Ambatoharanana Favorites

  • Cascade ricefields, plains, mountains, what else ?
    Cascade ricefields, plains, mountains,...
    by Norali
  • The St Paul chapel
    The St Paul chapel
    by Norali
  • Ambatoharanana (f), Merimandroso, Andringitra (bg)
    Ambatoharanana (f), Merimandroso,...
    by Norali

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    The “trip”

    by Norali Updated Mar 16, 2008

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    My neck of the woods, in the morning

    Favorite thing: Since I don’t know exactly when, a “trip” to Ambatoharanana has been on my mental list. Cannot even talk about a trip, rather about a walk. It is about 2 hour-walk from my home. For this first visit (first in my “adulthood trips” books although there were many visits to this Ambatoharanana as a kid), it took me 2.30 hours as on my way to Ambatoharanana, I went off road to see my grandma family tomb (she is my Dad’s mother - pic 9830). It lies on the slope of a hill one has to climb till its third-height and contour and descent to reach Ambatoharanana. At a time, instead of trotting the usual route, I “pulled out” and climbed the second-third of the hill to get to the tomb (9824). Off course, I took some time enjoying it from there. The highest point I made that day, with views on the Laniera plains. Left the top tier for a great climb next time as not really sure how long it would take me to reach Ambatoharanana, I kinda hurried up. Only made it to the tomb, walked around, looked around and left. I descended the slope the other face and joined the usual route from there.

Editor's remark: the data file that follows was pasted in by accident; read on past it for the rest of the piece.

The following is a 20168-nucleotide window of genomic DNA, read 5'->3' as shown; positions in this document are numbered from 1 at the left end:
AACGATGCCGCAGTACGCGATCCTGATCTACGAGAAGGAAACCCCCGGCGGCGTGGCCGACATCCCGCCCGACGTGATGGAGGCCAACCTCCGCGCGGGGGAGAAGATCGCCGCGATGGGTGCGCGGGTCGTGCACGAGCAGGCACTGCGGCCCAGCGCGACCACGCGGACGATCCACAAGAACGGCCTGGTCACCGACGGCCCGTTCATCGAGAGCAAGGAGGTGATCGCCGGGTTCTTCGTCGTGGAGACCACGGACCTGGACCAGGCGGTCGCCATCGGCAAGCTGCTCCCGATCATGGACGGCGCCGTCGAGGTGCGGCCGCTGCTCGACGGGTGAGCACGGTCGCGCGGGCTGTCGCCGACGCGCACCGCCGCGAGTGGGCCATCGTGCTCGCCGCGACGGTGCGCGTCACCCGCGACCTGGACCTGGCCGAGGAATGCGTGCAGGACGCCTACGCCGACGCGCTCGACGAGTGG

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    A proper Mathilda for the pioneers !

    by Norali Updated Apr 29, 2007

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    Used to have their proper mathilda